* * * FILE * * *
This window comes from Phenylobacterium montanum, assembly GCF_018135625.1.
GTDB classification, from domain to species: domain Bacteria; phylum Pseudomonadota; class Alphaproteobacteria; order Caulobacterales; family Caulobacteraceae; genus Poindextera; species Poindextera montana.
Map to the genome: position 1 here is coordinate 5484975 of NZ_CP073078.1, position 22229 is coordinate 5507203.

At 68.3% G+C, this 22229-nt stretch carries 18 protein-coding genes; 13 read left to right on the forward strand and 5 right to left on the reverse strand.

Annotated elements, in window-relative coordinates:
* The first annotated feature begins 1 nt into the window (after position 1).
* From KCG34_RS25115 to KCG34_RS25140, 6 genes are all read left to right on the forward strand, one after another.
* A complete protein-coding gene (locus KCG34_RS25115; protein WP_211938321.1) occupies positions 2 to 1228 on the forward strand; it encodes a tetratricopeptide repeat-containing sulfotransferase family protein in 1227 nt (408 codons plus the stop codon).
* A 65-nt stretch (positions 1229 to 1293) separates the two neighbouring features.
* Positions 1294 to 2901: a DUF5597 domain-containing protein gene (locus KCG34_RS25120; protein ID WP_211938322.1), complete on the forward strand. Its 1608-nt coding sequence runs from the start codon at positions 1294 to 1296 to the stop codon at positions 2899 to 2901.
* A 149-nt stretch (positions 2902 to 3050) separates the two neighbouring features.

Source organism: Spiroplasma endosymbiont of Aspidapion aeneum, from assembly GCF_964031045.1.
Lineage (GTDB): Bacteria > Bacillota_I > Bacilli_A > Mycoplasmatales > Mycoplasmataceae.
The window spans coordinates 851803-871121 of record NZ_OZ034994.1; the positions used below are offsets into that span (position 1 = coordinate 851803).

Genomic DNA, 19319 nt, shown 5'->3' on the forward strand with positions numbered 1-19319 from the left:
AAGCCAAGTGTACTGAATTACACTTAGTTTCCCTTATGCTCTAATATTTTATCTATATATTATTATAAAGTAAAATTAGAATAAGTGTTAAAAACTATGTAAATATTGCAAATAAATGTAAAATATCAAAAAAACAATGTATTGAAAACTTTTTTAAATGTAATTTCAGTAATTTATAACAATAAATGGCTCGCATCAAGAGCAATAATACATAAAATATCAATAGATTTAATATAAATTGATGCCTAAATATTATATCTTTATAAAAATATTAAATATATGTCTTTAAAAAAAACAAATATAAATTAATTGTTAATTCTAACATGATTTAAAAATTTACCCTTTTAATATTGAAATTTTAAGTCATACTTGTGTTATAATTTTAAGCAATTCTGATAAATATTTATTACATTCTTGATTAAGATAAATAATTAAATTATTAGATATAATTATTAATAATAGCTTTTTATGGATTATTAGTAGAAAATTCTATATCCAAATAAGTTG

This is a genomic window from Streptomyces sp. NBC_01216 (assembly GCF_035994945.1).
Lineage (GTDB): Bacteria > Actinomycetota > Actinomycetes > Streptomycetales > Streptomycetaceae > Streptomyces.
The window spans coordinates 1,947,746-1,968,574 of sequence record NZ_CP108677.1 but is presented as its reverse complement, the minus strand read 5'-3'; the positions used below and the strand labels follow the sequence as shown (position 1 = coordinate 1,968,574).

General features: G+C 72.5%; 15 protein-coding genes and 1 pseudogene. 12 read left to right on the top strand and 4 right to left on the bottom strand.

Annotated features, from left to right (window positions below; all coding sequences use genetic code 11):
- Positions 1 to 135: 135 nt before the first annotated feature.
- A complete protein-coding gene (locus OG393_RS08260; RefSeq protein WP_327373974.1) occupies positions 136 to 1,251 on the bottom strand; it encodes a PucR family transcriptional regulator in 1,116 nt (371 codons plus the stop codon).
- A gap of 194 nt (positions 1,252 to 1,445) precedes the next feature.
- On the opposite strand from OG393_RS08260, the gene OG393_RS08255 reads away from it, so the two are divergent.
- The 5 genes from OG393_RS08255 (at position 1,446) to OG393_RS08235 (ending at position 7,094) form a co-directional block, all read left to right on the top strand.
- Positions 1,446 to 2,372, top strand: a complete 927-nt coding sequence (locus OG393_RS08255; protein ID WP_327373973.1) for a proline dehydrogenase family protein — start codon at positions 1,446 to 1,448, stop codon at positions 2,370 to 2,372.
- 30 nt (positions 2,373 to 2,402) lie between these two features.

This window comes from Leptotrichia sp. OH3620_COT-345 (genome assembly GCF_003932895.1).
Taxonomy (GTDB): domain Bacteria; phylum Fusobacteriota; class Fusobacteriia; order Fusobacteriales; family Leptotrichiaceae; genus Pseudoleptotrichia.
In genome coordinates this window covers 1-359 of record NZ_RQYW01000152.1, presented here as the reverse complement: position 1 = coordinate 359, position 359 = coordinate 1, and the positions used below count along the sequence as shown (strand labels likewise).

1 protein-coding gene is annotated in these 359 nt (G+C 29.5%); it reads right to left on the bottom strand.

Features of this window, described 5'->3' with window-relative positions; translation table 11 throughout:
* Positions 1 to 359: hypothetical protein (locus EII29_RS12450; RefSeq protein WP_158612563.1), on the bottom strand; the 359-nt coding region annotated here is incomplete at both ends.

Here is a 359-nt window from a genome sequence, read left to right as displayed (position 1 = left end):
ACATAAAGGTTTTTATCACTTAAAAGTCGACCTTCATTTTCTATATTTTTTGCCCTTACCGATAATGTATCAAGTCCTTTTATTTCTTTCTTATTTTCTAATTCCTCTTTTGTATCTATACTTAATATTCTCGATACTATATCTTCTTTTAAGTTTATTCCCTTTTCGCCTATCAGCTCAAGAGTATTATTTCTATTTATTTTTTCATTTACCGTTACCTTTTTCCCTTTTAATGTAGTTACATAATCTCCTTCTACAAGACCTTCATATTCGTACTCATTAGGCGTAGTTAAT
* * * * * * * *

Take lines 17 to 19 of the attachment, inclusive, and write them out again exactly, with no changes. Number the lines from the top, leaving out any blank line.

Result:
This is a genomic window from Streptomyces sp. NBC_01216 (assembly GCF_035994945.1).
Lineage (GTDB): Bacteria > Actinomycetota > Actinomycetes > Streptomycetales > Streptomycetaceae > Streptomyces.
The window spans coordinates 1,947,746-1,968,574 of sequence record NZ_CP108677.1 but is presented as its reverse complement, the minus strand read 5'-3'; the positions used below and the strand labels follow the sequence as shown (position 1 = coordinate 1,968,574).